Andy Murray to 'make the most' of Grand Slam challenges
By James Dielhenn
Last Updated: 15/06/17 10:40am
Andy Murray is "not expecting" to win Grand Slams into his mid-30s, despite the successes of Roger Federer and Rafa Nadal in 2017.
World No 1 Murray turned 30 last month but does not foresee himself challenging for top honours for many more years despite seeing Federer, 35, and Nadal, 31, win the Australian Open and French Open this year, respectively.
I'm not expecting to be winning Grand Slams until I'm 35 or 36, so I'll try to make the most of the last few years.
"I'm not expecting to be winning Grand Slams until I'm 35 or 36, so I'll try to make the most of the last few years," Murray told Sky Sports News HQ as he builds towards Wimbledon.
"I never thought I'd win one, so being on two [Wimbledon titles] and going with a chance for a third…
"I don't know how many more opportunities I'll get to compete for the Grand Slams so I want to make the most of it. That's why, after the French Open, I didn't take a long break.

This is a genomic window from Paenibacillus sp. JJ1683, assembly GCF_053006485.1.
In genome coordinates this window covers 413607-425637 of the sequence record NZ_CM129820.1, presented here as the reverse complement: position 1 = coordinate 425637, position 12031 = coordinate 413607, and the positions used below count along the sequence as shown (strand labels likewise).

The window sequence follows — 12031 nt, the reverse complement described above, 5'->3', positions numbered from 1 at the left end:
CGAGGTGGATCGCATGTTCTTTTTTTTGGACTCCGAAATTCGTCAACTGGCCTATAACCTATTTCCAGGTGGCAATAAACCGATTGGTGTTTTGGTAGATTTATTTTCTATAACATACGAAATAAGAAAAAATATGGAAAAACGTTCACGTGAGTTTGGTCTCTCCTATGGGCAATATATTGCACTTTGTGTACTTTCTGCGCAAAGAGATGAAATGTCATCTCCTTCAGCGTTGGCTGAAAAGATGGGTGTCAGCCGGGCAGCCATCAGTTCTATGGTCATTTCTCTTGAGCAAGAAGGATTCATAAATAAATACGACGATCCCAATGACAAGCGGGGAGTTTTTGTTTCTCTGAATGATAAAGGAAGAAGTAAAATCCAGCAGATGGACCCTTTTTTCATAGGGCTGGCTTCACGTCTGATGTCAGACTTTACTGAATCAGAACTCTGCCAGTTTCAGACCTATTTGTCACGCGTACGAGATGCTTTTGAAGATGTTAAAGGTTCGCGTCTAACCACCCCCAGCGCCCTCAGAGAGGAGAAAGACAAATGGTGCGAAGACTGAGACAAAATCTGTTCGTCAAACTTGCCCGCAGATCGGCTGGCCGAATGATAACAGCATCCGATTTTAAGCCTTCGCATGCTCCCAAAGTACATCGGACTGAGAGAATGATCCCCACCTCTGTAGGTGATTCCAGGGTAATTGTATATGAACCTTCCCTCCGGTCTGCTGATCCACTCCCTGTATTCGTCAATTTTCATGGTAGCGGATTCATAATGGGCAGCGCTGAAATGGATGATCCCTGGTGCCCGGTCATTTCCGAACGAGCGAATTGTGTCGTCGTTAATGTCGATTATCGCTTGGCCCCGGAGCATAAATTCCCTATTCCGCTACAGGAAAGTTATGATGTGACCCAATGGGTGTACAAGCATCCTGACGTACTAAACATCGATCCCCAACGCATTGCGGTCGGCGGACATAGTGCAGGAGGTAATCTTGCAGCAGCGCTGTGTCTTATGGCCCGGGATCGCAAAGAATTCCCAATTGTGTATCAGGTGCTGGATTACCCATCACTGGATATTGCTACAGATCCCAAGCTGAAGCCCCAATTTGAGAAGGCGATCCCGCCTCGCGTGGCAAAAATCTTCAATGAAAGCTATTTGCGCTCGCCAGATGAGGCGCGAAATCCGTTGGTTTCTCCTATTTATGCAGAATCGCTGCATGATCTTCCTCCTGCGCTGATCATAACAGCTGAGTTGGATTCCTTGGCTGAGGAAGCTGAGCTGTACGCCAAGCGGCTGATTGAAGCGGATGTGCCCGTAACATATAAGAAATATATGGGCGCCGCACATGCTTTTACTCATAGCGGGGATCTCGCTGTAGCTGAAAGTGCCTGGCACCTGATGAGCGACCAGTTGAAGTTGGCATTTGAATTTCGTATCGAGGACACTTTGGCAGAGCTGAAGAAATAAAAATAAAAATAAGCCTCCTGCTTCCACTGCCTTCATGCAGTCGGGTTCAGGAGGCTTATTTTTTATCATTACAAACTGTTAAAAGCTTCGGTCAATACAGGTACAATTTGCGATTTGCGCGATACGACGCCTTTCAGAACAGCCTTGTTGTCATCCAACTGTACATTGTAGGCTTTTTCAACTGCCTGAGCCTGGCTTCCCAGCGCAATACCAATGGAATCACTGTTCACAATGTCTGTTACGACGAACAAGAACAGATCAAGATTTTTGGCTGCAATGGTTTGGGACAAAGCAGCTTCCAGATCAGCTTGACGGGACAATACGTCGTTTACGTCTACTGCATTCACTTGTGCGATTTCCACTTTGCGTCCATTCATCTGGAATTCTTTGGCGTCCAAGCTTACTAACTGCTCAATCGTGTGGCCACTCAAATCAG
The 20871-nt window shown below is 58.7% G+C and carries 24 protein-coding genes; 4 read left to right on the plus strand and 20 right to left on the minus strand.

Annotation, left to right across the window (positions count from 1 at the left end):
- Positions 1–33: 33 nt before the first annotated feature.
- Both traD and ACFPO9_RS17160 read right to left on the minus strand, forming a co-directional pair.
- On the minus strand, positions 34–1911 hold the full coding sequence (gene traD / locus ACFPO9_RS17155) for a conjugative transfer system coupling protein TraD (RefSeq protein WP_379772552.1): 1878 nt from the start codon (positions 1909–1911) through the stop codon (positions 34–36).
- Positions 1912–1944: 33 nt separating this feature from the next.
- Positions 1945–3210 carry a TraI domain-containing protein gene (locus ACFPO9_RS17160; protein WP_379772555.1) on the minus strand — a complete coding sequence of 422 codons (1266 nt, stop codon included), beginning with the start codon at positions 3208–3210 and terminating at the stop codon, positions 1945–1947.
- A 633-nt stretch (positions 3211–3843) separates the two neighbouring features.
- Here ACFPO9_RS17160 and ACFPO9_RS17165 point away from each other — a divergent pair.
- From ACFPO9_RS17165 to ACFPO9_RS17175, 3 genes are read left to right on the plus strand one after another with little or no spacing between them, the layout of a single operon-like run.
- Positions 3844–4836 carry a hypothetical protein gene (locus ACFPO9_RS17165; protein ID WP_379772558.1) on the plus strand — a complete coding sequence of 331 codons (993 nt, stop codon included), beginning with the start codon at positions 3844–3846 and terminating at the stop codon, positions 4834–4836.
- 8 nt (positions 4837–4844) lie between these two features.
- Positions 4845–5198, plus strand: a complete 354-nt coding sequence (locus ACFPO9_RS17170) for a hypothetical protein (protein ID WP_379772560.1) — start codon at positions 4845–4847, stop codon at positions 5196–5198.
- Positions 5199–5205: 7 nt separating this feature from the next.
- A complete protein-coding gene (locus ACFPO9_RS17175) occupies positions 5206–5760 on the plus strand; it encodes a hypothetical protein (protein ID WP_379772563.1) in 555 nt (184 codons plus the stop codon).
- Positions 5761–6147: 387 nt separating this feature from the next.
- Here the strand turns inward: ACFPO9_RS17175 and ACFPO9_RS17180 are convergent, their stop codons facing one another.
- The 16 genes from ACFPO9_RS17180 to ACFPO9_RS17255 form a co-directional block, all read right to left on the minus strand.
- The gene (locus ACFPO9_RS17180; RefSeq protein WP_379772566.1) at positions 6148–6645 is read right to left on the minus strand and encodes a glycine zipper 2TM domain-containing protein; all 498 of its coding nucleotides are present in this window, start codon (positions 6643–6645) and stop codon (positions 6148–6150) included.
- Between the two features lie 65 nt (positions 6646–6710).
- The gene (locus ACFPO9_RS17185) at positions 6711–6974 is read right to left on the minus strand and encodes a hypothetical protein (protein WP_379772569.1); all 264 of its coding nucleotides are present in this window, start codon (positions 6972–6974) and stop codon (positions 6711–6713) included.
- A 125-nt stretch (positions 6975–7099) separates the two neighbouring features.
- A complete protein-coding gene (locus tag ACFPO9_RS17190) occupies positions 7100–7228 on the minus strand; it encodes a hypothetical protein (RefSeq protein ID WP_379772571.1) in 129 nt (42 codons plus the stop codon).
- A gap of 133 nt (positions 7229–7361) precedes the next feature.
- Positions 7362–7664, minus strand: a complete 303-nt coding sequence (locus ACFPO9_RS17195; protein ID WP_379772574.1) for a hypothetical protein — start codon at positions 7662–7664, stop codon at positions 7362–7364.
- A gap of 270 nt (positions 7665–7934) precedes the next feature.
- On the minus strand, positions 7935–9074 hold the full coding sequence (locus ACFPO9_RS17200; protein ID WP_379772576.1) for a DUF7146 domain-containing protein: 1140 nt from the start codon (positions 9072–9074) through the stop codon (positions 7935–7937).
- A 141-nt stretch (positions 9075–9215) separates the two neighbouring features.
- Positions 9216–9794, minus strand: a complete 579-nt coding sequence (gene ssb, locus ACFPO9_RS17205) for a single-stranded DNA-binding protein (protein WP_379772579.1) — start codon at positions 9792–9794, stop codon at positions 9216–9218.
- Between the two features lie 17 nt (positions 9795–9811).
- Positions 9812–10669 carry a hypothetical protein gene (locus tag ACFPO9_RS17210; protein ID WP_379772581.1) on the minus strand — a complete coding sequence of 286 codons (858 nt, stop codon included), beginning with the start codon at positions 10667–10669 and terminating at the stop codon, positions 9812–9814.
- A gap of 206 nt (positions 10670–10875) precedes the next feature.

"I took a couple of days off then I've been on the grass courts to prepare as best I can. Hopefully I'll get some good matches in at Queen's to set myself up for a good run.
"If I play well, I've shown in the past that I can win there. But I need to do everything right in the next few weeks because my game isn't where I'd like it to be."
Two-time Wimbledon champion Murray is not surprised to see Federer and Nadal still picking up Grand Slam honours because of their enduring quality.
"The guys at the top now - Federer, Novak Djokovic and Nadal - are three of the best tennis players that have ever played the game," said Murray.
"So even when your level starts to decline, when you're one of the best that's ever played, it's still enough to beat a lot of the players.
"I was speaking to my coach about it, who played until he was 34 - Ivan Lendl. He was still competitive at the top of the game until he was 32.
"The players travel with physios, they are spending a lot more time doing recovery which wasn't something that players were doing much in the past."
Murray most recently lost at the French Open in the semi-finals to Stan Wawrinka, but insists a long campaign in Paris could benefit his challenge for a third Wimbledon title.
"Had it not gone well in Paris, I would have come into the grass court season low on confidence and low on matches," he said.
"Winning five matches, then the semi-final match with Wawrinka which was hard to lose, will help me in the grass court season.
"I feel a lot better about my game now. Grass is a surface that I'm more confident on."
Andy Murray, a Jaguar ambassador, was speaking at the launch of the new XFSportbrake.
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